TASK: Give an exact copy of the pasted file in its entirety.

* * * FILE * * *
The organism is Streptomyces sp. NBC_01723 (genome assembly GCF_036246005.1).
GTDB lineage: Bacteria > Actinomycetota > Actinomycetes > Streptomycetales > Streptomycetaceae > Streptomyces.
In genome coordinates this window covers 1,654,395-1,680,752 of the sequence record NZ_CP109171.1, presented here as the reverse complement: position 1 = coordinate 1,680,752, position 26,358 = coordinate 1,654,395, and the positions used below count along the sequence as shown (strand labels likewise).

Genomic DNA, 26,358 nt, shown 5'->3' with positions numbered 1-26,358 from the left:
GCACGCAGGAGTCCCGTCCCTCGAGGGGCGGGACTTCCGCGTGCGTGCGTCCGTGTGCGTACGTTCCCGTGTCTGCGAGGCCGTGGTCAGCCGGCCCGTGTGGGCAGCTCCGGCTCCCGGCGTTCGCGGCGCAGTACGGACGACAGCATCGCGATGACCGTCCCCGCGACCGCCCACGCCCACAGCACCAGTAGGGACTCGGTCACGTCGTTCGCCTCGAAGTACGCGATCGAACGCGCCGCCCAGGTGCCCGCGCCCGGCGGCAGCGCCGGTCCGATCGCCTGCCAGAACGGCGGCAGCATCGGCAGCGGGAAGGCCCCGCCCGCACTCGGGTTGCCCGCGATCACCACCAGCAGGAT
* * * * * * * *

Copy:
The organism is Streptomyces sp. NBC_01723 (genome assembly GCF_036246005.1).
GTDB lineage: Bacteria > Actinomycetota > Actinomycetes > Streptomycetales > Streptomycetaceae > Streptomyces.
In genome coordinates this window covers 1,654,395-1,680,752 of the sequence record NZ_CP109171.1, presented here as the reverse complement: position 1 = coordinate 1,680,752, position 26,358 = coordinate 1,654,395, and the positions used below count along the sequence as shown (strand labels likewise).

Genomic DNA, 26,358 nt, shown 5'->3' with positions numbered 1-26,358 from the left:
GCACGCAGGAGTCCCGTCCCTCGAGGGGCGGGACTTCCGCGTGCGTGCGTCCGTGTGCGTACGTTCCCGTGTCTGCGAGGCCGTGGTCAGCCGGCCCGTGTGGGCAGCTCCGGCTCCCGGCGTTCGCGGCGCAGTACGGACGACAGCATCGCGATGACCGTCCCCGCGACCGCCCACGCCCACAGCACCAGTAGGGACTCGGTCACGTCGTTCGCCTCGAAGTACGCGATCGAACGCGCCGCCCAGGTGCCCGCGCCCGGCGGCAGCGCCGGTCCGATCGCCTGCCAGAACGGCGGCAGCATCGGCAGCGGGAAGGCCCCGCCCGCACTCGGGTTGCCCGCGATCACCACCAGCAGGAT